Divisions among world leaders over the conflict in Syria persisted on the final day of the Group of 20 summit in St. Petersburg, Russia.
Dinner discussions between President Obama and his counterparts on Syria extended early into Friday morning, with the U.S. president returning to his hotel at 2 a.m. local time and British Prime Minister David Cameron and Russian President Vladimir Putin only starting a private talk on Syria around that time.
Italian Prime Minister Enrique Latta tweeted early Friday morning, "The G-20 has just now finished the dinner session at which the divisions about Syria were confirmed."
Obama's push for a military strike against Damascus does have its supporters. While administration officials try to rally support on Capitol Hill ahead of a planned Congressional vote to authorize action next week, State Department spokeswoman Jen Psaki on Thursday listed G-20 members France, Canada, Turkey and Australia as among nine countries now supporting military action.
However, those opposed to action have the upper hand, at least at the U.N. Security Council, according to Samantha Power, the U.S. ambassador to the U.N. "Even in the wake of the flagrant shattering of the international norm against chemical weapons use, Russia continues to hold the council hostage and shirk its international responsibilities," Power said at a press briefing in New York on Thursday.
"We have seen nothing in President Putin's comments that suggest that there is an available path forward at the Security Council," she added. "[But] it is in our interest, and the interest of all member states of the U.N., to respond decisively to this horrific attack."
Russian officials seem confident that momentum for the U.S. effort is lacking. "It is impossible to say that very many states support the idea of a military operation," said Dmitry Peskov, Putin's spokesman, according to Reuters.
Obama held a one-on-one conversation China's Xi Jinping Friday morning and was also to meet with French President Francois Hollande. China has so far given support to Russia's position at the Security Council and Peskov said those attending a meeting Thursday between Putin, Xi and the leaders of India, Brazil and South Africa expressed concern that an attack on Syria "could have an extremely negative effect on the global economy".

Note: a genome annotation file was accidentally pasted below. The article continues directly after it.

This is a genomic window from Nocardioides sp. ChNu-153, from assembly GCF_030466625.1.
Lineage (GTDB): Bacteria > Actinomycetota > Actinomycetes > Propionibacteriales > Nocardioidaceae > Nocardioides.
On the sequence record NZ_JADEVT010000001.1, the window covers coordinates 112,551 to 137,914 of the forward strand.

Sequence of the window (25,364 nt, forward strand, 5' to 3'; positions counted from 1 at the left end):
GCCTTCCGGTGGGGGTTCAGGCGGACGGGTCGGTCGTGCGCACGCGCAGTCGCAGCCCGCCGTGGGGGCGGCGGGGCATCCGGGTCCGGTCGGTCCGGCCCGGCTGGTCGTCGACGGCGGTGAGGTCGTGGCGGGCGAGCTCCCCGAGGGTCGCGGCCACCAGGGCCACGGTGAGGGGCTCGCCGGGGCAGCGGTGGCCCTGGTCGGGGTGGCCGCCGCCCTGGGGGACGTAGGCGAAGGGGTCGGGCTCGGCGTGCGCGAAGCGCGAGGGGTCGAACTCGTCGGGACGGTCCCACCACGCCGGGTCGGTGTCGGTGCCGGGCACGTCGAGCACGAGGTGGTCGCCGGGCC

Meetings on Friday began with a discussion of humanitarian aid for those affected by the Syrian conflict. The U.K.'s Cameron, whose parliament voted not to back military action, chaired the session and announced £52 million ($81 million) in new humanitarian aid, including training for antidotes for chemical attacks, medical workers and civil defense teams on responding to them, and decontamination equipment. Russia Today reported that the meeting was followed by another on Syria involving the U.K., France, Italy and E.U. leaders that ended inconclusively.
Peskov, meanwhile, denied to London's Telegraph newspaper that he had said earlier that "Britain is just a small island [so] no one pays any attention to them." His remarks had sparked a spirited assertion of the U.K.'s importance by Cameron on Friday morning.
"Definitely [the comment] is nothing to do with reality," Peskov said.
Cameron later ruled out any possibility of agreement over Syria during the summit.
The G-20 leaders will sign a final communique which is not expected to mention Syria as it has not been a part of the formal meeting agenda, which is focused on economic issues. The State Department seemed to hold out the possibility Secretary of State John Kerry, labeled by Putin on Wednesday as a "liar" over his testimony about Syria to Congress, might make a surprise appearance, announcing he would be flying to nearby Lithuania on Friday.
Obama meanwhile cancelled a planned trip to California that was set for Monday and Tuesday to focus on lobbying members of Congress in Washington.
The Interfax news agency reported Friday that Russia was continuing to boost its naval presence in the Mediterranean near Syria while the State Department ordered its diplomats in Lebanon to leave the country, citing security concerns. Hezbollah, an ally of Syria, is based in Lebanon.
By Zach Coleman